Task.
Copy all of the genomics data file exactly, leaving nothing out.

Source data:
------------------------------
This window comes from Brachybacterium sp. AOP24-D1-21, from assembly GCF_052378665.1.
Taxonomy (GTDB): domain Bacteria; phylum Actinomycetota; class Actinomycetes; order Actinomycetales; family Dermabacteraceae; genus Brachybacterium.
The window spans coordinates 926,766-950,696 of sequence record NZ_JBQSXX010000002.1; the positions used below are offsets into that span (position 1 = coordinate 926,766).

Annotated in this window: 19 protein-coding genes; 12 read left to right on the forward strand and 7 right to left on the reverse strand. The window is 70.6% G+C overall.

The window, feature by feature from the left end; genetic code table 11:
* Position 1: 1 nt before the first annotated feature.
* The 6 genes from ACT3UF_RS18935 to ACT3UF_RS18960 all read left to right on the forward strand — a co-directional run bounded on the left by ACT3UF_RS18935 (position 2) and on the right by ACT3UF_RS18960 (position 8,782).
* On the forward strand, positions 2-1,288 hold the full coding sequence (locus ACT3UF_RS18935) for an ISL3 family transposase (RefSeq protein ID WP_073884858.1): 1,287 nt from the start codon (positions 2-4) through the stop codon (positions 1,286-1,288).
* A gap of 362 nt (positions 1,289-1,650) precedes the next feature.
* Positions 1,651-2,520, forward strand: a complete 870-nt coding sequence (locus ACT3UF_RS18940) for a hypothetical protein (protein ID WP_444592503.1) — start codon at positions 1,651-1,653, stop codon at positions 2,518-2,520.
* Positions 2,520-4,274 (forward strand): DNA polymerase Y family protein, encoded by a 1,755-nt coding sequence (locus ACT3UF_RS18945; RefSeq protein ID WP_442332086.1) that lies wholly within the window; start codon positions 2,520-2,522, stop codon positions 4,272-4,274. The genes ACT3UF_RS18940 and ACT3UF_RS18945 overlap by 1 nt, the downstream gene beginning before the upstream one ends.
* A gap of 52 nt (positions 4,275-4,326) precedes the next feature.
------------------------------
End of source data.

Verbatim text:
This window comes from Brachybacterium sp. AOP24-D1-21, from assembly GCF_052378665.1.
Taxonomy (GTDB): domain Bacteria; phylum Actinomycetota; class Actinomycetes; order Actinomycetales; family Dermabacteraceae; genus Brachybacterium.
The window spans coordinates 926,766-950,696 of sequence record NZ_JBQSXX010000002.1; the positions used below are offsets into that span (position 1 = coordinate 926,766).

Annotated in this window: 19 protein-coding genes; 12 read left to right on the forward strand and 7 right to left on the reverse strand. The window is 70.6% G+C overall.

The window, feature by feature from the left end; genetic code table 11:
* Position 1: 1 nt before the first annotated feature.
* The 6 genes from ACT3UF_RS18935 to ACT3UF_RS18960 all read left to right on the forward strand — a co-directional run bounded on the left by ACT3UF_RS18935 (position 2) and on the right by ACT3UF_RS18960 (position 8,782).
* On the forward strand, positions 2-1,288 hold the full coding sequence (locus ACT3UF_RS18935) for an ISL3 family transposase (RefSeq protein ID WP_073884858.1): 1,287 nt from the start codon (positions 2-4) through the stop codon (positions 1,286-1,288).
* A gap of 362 nt (positions 1,289-1,650) precedes the next feature.
* Positions 1,651-2,520, forward strand: a complete 870-nt coding sequence (locus ACT3UF_RS18940) for a hypothetical protein (protein ID WP_444592503.1) — start codon at positions 1,651-1,653, stop codon at positions 2,518-2,520.
* Positions 2,520-4,274 (forward strand): DNA polymerase Y family protein, encoded by a 1,755-nt coding sequence (locus ACT3UF_RS18945; RefSeq protein ID WP_442332086.1) that lies wholly within the window; start codon positions 2,520-2,522, stop codon positions 4,272-4,274. The genes ACT3UF_RS18940 and ACT3UF_RS18945 overlap by 1 nt, the downstream gene beginning before the upstream one ends.
* A gap of 52 nt (positions 4,275-4,326) precedes the next feature.